“Here we go,” Julia hands me my drink, which she spills on me in her enthusiastic delivery.

I take a sip. Gin and tonic with a hint of peanut butter.

We dance in a big circle underneath the disco ball. The music distorts and we jump on the couches. I practice my white-girl booty-pop – impressive since I don’t have a booty to pop. I lose Julia and see her leaning against a wall with David, who is a trance party fiend from our class. She smiles widely at him, eyes partially closed. I wonder if that’s her flirt face or her drunk face. Malini and I grind against each other while Amala takes photos of everyone and everything.

I walk outside to cool off and chat. The salty sea air stings my nostrils and electro beats are now the background to our conversation.

“I still can’t believe what you did today,” Nick, the coolest guy in our class, says to me. There are only four guys in our class, but still. Nick has the ability to make dumb words sound intelligent, which is why I like him.

I smile at the memory of what happened earlier.

“Wait, what happened? I keep hearing about it but I wasn’t there. I just heard Shane saying that one of the students said all men are rapists,” asks Allie, a woman with long curly blonde hair.

Everyone looks at me. I clench my teeth in irritation.

“Well, basically, at my presentation today, Shane was stirring up stuff about how I was saying any man can rape, when that was just the title of my thesis, and something one of my participants said, and not what I was saying at all, so …” I shrug.

“She demolished him,” Nick says.

I don’t want to talk about it so we move on. Allie, Nick and I debate religion. At most parties, controversial topics like religion, politics and rape probably won’t come up. At a party with psychology students you don’t really find us talking about things that are not controversial. With regards to religion, they are atheists and I’m not.

“But how can you justify believing in God when there is so much evidence against Christianity?” Nick says. He clearly thinks I’m an idiot.

“Listen, I’ve read all of that stuff. I know that most of Christianity has pagan origins and I’m not idiotic or close-minded enough to think everything I read in the Bible is true or perfect. But, in my life, I’ve had too many experiences with things that I can’t explain. With powers that are too great to be simplified to a coincidence and I consider myself extremely lucky to have experienced those things. I think everyone chooses to translate this power in a different language, some call it God, others call it Buddha or energy or science or choose to close their minds to it. I just can’t.”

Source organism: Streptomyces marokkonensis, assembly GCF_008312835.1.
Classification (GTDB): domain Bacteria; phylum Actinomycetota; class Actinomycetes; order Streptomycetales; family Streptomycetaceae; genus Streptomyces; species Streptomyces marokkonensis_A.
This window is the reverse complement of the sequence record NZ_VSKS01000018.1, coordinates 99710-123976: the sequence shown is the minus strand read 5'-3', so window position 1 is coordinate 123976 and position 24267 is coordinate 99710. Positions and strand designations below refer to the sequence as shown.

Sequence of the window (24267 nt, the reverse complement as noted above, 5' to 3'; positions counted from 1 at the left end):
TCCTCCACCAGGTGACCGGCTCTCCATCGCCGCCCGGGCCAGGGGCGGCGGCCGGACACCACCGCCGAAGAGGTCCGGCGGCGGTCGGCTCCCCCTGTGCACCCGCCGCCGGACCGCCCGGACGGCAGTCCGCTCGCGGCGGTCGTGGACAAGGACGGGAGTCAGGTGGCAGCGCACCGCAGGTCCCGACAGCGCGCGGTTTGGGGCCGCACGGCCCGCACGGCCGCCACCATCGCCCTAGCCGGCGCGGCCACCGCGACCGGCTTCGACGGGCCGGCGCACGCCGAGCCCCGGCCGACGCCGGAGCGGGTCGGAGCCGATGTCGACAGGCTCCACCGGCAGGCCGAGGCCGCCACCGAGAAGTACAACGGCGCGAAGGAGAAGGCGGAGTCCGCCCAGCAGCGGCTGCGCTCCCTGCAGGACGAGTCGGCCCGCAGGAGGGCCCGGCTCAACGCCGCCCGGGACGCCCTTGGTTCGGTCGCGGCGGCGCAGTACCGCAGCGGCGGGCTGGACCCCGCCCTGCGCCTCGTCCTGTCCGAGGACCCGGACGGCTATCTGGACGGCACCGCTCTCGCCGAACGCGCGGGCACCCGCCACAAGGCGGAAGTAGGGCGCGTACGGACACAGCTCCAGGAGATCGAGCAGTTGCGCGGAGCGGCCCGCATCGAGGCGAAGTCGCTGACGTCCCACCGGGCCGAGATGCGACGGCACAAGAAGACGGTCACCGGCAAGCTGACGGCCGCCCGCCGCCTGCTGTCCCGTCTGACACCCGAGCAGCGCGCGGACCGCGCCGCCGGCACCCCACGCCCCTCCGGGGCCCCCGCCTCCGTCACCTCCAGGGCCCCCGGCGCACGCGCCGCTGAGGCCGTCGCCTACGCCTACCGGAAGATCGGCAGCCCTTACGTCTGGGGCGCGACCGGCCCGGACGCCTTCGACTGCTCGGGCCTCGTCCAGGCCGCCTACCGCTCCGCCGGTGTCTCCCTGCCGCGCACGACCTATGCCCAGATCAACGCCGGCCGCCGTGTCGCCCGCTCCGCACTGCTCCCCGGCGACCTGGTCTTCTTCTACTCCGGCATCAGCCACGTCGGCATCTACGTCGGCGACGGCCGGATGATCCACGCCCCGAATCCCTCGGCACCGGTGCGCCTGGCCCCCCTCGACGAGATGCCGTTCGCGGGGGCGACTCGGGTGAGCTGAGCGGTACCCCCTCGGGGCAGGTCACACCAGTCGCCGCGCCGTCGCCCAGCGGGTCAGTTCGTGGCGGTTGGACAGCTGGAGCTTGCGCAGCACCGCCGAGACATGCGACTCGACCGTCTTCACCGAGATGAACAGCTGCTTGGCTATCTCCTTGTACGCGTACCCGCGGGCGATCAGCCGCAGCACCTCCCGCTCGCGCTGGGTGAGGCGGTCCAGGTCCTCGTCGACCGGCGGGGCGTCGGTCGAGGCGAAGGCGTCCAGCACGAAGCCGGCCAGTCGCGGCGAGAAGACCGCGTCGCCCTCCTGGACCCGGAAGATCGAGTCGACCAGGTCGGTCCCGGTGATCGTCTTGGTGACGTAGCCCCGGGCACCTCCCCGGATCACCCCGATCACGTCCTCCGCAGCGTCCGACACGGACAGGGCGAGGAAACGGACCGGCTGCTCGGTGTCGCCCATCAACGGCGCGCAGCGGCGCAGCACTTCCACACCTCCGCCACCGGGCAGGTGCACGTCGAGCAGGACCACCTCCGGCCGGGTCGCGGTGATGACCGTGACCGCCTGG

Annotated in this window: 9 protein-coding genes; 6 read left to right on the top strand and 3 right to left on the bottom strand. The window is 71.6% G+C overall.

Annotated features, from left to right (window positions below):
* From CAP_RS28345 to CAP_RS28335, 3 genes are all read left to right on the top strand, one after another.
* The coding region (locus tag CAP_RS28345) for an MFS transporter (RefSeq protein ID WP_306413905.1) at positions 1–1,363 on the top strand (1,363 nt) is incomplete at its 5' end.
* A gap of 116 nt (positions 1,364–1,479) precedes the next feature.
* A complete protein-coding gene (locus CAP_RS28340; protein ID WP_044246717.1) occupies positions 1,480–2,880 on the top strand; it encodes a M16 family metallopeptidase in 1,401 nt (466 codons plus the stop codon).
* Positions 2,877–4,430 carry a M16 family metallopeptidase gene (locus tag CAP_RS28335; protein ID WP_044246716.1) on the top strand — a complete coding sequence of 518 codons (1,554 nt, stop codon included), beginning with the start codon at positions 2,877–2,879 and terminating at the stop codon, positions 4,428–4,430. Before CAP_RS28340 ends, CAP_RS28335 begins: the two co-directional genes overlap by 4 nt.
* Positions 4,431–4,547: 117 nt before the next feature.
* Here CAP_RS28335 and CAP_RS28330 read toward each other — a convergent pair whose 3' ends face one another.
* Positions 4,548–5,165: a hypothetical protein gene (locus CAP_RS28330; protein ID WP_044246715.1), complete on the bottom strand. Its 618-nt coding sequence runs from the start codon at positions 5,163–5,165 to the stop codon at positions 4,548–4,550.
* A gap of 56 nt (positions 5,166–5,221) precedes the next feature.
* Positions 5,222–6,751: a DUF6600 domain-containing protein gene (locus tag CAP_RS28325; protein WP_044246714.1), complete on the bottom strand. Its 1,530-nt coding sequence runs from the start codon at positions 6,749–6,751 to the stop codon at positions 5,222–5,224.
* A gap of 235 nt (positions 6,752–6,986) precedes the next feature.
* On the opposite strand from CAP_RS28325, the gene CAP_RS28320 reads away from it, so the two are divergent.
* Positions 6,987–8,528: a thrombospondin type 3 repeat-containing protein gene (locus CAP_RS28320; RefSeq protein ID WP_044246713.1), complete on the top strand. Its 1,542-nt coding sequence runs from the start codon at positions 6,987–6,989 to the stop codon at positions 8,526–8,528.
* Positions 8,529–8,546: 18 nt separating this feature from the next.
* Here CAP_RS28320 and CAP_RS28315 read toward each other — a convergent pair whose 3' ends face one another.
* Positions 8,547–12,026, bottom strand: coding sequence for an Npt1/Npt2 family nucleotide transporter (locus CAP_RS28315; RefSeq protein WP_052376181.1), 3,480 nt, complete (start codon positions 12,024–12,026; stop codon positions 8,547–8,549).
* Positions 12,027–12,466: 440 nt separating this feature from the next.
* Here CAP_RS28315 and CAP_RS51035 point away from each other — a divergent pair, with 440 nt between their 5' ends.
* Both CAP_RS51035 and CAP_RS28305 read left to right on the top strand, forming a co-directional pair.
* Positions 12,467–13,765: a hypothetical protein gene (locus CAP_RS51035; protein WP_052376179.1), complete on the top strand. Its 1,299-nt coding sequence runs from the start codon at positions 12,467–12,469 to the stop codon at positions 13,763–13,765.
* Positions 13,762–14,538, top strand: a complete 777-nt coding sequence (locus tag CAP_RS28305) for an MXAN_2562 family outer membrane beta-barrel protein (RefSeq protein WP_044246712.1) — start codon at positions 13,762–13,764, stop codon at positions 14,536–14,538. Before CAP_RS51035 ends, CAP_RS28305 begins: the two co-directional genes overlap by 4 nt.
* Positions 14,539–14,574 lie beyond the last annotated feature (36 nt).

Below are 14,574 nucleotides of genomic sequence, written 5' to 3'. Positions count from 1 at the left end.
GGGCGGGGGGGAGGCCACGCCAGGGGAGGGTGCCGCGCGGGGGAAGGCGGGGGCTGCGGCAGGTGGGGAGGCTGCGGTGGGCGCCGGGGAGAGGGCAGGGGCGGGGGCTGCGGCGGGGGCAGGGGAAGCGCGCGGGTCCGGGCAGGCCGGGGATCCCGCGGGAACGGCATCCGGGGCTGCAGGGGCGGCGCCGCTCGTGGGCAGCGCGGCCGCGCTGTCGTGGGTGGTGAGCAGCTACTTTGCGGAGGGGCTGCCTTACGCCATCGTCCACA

I don’t know if my words make sense or not, but it doesn’t matter. A bit later, a group of us walk to the beach. It’s about twenty meters away from the house. We stride into the brisk night air. We climb over rocks to get to the beach until we see the ocean. Nick and I sit on the rocks with a few other people.

We laugh and laugh and talk about nothing at all. Malini’s shoes get wet and she walks back to the house.

“Loser!” I shout at her back. “People in this day and age have really lost their adventurous spirit.” I sigh in mock disappointment.

She gives me the finger.

The wind whips through my jacket and the sea sprays softly on my cheek. I breathe and feel alive and happy. I have survived one of the hardest years of my life and I kicked ass.

In the distance, Julia grabs and kisses David. Their passion overwhelms them to the extent that they meet the rocks head-first more than once. The rest of us, as appreciative spectators, cheer them on. The waves are a strange, luminous green colour. It is one of the most beautiful things I have ever seen.

Around midnight, I am tired, sober, and ready to leave. I have only slept for about three hours in the past two days. I am physically and emotionally exhausted. I am also sick of people. I just want to shut out the world for a couple of hundred hours.

As I think this, one of the girls comes up to me. It’s one of the other students. This girl doesn’t want me to use her name, or describe her, and so I won’t. From now on she’ll be “my friend.” It could have been any one of them.

“Mich,” she touches my arm. “Can I speak to you?”

She looks down as she says this. I grab her hand and lead her outside. We squish close to each other on a beanbag out of earshot from the rest of the party.

“So, what’s up?”

“I have to tell you something.”


“When I was listening to your thesis today, it just brought up some stuff. While I was listening to you speaking, I didn’t want to be there. I felt so uncomfortable.”

It’s clear she has something on her mind. While conducting interviews for my thesis on rape, several girls came to me and asked to be interviewed. Even though my study focused solely on male students, these female students ignored the instructions and came to me anyway. It was always because they had experienced some type of sexual abuse. One girl had been raped three times by three different men from her local community. Their stories were different, but they all spoke with the same sense of urgency. They wanted – needed – to be heard.

As she starts to talk, another girl from our class comes and sits down with us.

An awkward silence follows.

“Do you want to go for a walk?” my friend asks me.

“Sure, of course.”


Question: Would you have said yes to a walk on the beach?